HAVING SINGLED out the machines you wish to view (and we'd strongly suggest looking at more than one) call the owner with a list of questions, armed with the facts you've learned while swatting up on the type of bike you want.

Quick questions worth asking are:

Has it been crashed? If so, how badly?
How many owners? More owners means more chances for problems
Is it an official UK bike? Grey imports are worth less
Is there any finance outstanding? Do an HPI check
Does it have service history? Who carried out the work?
Any modifications? Are the original parts included in the sale?

A machine that's toppled over off its sidestand isn't necessarily a walk-away situation but a rebuilt write-off most definitely is.

Glean as much information as possible about the condition and history of the bike to avoid a wasted journey. If the bike turns out to be a complete dog then walk away.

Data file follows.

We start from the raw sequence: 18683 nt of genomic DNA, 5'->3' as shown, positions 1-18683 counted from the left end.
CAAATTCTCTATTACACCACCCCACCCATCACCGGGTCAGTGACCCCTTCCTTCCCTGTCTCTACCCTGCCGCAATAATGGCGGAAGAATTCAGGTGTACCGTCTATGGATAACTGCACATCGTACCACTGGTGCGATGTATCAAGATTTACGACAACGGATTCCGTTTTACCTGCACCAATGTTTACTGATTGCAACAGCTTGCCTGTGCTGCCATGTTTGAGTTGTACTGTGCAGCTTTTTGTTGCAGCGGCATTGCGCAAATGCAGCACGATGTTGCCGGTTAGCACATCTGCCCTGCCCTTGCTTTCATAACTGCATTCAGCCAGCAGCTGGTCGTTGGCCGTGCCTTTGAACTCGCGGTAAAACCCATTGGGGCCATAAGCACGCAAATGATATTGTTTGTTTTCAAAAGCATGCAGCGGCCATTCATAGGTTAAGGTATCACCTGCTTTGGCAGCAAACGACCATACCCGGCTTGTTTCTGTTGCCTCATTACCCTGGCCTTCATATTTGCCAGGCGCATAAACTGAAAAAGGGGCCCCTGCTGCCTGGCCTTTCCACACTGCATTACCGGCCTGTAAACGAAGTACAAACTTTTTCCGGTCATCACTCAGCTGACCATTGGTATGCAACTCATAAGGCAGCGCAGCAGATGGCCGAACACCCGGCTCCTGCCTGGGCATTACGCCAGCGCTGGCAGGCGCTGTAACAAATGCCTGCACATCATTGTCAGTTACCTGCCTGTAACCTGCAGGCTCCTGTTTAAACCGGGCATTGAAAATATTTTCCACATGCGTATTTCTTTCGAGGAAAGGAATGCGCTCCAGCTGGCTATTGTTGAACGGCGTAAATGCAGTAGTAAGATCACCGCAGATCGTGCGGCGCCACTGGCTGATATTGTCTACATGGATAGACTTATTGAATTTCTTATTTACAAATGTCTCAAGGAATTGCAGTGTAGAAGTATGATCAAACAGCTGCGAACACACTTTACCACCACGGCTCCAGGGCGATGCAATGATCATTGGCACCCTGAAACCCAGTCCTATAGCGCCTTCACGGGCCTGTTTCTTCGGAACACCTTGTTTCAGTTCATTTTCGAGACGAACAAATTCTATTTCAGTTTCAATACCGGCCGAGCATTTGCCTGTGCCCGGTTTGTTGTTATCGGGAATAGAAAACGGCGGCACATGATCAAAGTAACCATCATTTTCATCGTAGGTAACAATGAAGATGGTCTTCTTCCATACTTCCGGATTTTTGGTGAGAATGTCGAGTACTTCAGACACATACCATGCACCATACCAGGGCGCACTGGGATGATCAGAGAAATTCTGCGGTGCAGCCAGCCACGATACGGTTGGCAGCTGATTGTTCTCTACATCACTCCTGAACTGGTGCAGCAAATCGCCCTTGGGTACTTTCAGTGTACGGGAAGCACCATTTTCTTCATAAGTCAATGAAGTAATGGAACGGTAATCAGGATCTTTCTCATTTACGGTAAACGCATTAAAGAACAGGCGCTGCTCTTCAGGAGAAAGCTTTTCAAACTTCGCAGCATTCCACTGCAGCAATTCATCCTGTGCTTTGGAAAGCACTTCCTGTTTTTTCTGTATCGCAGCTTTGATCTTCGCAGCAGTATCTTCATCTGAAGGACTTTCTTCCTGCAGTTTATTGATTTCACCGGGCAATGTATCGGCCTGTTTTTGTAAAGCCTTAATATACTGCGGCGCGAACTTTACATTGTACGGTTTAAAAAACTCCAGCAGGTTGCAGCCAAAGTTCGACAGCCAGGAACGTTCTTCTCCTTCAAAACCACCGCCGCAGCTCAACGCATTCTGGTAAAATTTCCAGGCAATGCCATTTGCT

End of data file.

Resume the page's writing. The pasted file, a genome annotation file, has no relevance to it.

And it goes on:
Again, keep notes of all your findings for future reference.


Check the documents

ON ARRIVAL - and after the usual pleasantries - check all the bike's documentation.

Engine and frame numbers should tally with the V5 registration document, which in turn should all tally with the owner and his/her address.

An MOT, if applicable, should be valid and preferably lengthy.

Is the bike taxed?

An HPI check can tell if the machine has outstanding finance or has been written off, however, it's no guarantee.

Nothing should be out of place. Accept no lame excuses. If the documents aren't there then leave, politely.

The walk round

Check it over - from a distance

The walk round

Always go to view in daylight hours in good weather or in a very well lit garage. Stand back and have a walk around the bike before moving in for a closer inspection. You're more likely to notice mismatched panels or a twisted subframe from a distance than standing six inches away.